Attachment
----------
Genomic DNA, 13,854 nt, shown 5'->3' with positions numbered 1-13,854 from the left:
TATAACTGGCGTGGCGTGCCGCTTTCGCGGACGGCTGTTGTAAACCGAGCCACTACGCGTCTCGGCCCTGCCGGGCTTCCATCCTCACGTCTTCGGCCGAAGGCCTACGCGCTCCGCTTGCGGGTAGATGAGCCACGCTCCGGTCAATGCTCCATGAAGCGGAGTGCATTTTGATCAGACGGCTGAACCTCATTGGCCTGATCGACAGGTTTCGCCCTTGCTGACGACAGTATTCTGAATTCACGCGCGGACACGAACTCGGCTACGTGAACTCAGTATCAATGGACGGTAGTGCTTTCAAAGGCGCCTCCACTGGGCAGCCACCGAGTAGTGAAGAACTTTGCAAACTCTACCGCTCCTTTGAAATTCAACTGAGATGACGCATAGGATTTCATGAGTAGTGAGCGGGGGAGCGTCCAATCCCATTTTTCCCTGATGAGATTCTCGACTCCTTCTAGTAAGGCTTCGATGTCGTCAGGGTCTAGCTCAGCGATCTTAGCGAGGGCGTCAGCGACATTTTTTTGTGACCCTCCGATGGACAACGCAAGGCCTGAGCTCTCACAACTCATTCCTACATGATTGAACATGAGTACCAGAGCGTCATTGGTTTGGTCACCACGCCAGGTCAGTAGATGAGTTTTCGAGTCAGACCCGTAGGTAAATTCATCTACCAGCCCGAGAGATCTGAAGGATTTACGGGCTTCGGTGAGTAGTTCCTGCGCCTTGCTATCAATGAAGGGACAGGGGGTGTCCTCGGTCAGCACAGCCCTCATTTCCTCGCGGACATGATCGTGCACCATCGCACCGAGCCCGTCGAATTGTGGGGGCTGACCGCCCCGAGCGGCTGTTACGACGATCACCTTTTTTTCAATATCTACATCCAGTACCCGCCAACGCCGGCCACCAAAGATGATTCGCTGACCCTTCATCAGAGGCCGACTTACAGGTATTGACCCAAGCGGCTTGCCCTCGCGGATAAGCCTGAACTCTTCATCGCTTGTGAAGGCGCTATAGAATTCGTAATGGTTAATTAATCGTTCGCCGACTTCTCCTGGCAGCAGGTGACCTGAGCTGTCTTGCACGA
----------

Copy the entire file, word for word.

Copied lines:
Genomic DNA, 13,854 nt, shown 5'->3' with positions numbered 1-13,854 from the left:
TATAACTGGCGTGGCGTGCCGCTTTCGCGGACGGCTGTTGTAAACCGAGCCACTACGCGTCTCGGCCCTGCCGGGCTTCCATCCTCACGTCTTCGGCCGAAGGCCTACGCGCTCCGCTTGCGGGTAGATGAGCCACGCTCCGGTCAATGCTCCATGAAGCGGAGTGCATTTTGATCAGACGGCTGAACCTCATTGGCCTGATCGACAGGTTTCGCCCTTGCTGACGACAGTATTCTGAATTCACGCGCGGACACGAACTCGGCTACGTGAACTCAGTATCAATGGACGGTAGTGCTTTCAAAGGCGCCTCCACTGGGCAGCCACCGAGTAGTGAAGAACTTTGCAAACTCTACCGCTCCTTTGAAATTCAACTGAGATGACGCATAGGATTTCATGAGTAGTGAGCGGGGGAGCGTCCAATCCCATTTTTCCCTGATGAGATTCTCGACTCCTTCTAGTAAGGCTTCGATGTCGTCAGGGTCTAGCTCAGCGATCTTAGCGAGGGCGTCAGCGACATTTTTTTGTGACCCTCCGATGGACAACGCAAGGCCTGAGCTCTCACAACTCATTCCTACATGATTGAACATGAGTACCAGAGCGTCATTGGTTTGGTCACCACGCCAGGTCAGTAGATGAGTTTTCGAGTCAGACCCGTAGGTAAATTCATCTACCAGCCCGAGAGATCTGAAGGATTTACGGGCTTCGGTGAGTAGTTCCTGCGCCTTGCTATCAATGAAGGGACAGGGGGTGTCCTCGGTCAGCACAGCCCTCATTTCCTCGCGGACATGATCGTGCACCATCGCACCGAGCCCGTCGAATTGTGGGGGCTGACCGCCCCGAGCGGCTGTTACGACGATCACCTTTTTTTCAATATCTACATCCAGTACCCGCCAACGCCGGCCACCAAAGATGATTCGCTGACCCTTCATCAGAGGCCGACTTACAGGTATTGACCCAAGCGGCTTGCCCTCGCGGATAAGCCTGAACTCTTCATCGCTTGTGAAGGCGCTATAGAATTCGTAATGGTTAATTAATCGTTCGCCGACTTCTCCTGGCAGCAGGTGACCTGAGCTGTCTTGCACGA